The Magic of Compounding Interest

In the first two installments of this column I discussed the disastrous consequences of debt and unfunded commitments. On the individual level, personal bankruptcy can be humiliating and depressing. On the national level, money spent to service debt is money that can’t be used to pay for government services and may eventually lead to a situation now being experienced in Greece — massive unemployment and a shrinking economy.

In today’s column, we will discuss the flip side of these disasters and talk about good news — the virtue of saving and investment. Compound interest makes debt even more painful, but it also makes savings and investment incredibly beneficial. Benjamin Franklin said that compound interest is the Eighth Wonder of the World. I, too, have been fascinated by the concept of compound interest. I love the idea that you can save money once, and have something else paid for forever. For example, for his Eagle Scout project, my son raised money for the Southeastern Family Violence Center that will provide for a new book bag and two new books to be given to every child who comes into the center for them to keep.

Compound interest is very simple to understand, but many people are not aware of its profound implications. Book ‘Em speaker Dr. Bruce Blackmon, father of local residents Elizabeth Jobe and Annette Burke, has written a concise booklet entitled “More Cash Less Taxes — World Peace” that heralds the benefit of compound interest. To understand these benefits, we have to take a long-term view. In Blackmon’s booklet, he includes benefits that will accrue in 400 years. Now that’s a long-term view. The basic idea behind compound interest is that the interest multiplies. After one year, there is interest earned by an investment. After two years, there is interest earned by the investment plus interest on the interest earned in year one. After three years, there is interest earned by the investment plus interest on the interest earned in year one plus interest on the interest earned in year two. You can see where this is going. After year 10, there are nine “pluses.” Compound interest is a virtual cycle of wealth creation that goes on forever. Anyone who builds wealth through investment does so because of this principle.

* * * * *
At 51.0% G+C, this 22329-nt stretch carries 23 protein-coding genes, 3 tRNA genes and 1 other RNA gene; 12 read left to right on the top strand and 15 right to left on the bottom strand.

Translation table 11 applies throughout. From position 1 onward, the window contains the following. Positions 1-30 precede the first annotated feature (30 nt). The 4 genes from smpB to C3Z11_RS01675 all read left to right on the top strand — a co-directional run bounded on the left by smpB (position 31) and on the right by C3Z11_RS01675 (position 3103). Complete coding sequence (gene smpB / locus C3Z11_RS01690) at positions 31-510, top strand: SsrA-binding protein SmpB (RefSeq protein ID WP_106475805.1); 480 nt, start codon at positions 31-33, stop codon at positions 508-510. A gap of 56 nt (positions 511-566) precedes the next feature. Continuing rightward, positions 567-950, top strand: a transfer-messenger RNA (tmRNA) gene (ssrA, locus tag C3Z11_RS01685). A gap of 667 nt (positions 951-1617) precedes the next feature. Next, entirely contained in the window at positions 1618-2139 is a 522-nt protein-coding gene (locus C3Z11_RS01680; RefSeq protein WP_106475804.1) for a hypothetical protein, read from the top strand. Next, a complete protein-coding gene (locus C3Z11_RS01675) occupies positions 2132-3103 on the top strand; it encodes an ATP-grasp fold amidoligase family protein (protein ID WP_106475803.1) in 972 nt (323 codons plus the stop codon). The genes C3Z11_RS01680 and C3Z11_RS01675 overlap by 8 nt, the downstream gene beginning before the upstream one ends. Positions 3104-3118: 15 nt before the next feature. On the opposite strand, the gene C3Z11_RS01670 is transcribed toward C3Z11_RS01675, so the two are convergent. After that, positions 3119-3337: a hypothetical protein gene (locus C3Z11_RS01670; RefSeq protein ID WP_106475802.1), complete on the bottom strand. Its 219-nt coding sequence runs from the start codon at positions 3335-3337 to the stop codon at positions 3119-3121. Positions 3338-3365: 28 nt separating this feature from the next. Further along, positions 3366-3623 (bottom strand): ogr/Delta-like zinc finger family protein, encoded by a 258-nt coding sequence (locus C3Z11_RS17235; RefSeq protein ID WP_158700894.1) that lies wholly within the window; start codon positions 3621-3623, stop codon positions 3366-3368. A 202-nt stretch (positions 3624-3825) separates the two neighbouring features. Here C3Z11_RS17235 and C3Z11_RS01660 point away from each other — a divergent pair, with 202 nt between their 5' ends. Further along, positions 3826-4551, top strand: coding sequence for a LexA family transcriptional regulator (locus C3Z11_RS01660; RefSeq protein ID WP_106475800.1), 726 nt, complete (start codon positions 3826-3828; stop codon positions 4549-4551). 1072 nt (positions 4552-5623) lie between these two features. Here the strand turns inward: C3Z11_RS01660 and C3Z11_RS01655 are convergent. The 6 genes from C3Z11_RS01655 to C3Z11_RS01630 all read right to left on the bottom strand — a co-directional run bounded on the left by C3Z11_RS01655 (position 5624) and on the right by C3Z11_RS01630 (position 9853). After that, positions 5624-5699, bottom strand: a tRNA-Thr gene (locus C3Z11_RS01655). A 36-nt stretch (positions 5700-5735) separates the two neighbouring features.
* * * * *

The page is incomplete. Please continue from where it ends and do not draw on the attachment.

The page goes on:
About seven years ago, some friends and I co-founded the Robeson County Community Foundation. The purpose of this non-profit is to create a long-term funding mechanism for the charitable needs of our county. The entire premise of a community foundation depends on compound interest. One board member calculated how a charity would benefit if it put $5,000 into an endowment. Assuming an 8 percent annual growth rate, after 30 years that endowment, without another dollar contributed, would grow to $50,313 and it would provide $2,516 that year for the charity to spend. The numbers become mind boggling if we look at what happens in 50 to 100 years. In 100 years, the $5,000 becomes $10,998,806 and it generates $540,940 for the charity that year with an increasing amount every year after that forever. Blackmon outlined a plan for governments to establish endowments so that we can pay less taxes decades from now. The RCCF allows donors to fulfill their charitable intentions forever. Individuals can set aside money that will benefit their children, grandchildren, and future generations forever.

Compound interest requires two ingredients. First, some money has to be saved and invested. Then, time has to pass as the compounding works its magic. To take best advantage of that time, the time to start is now.


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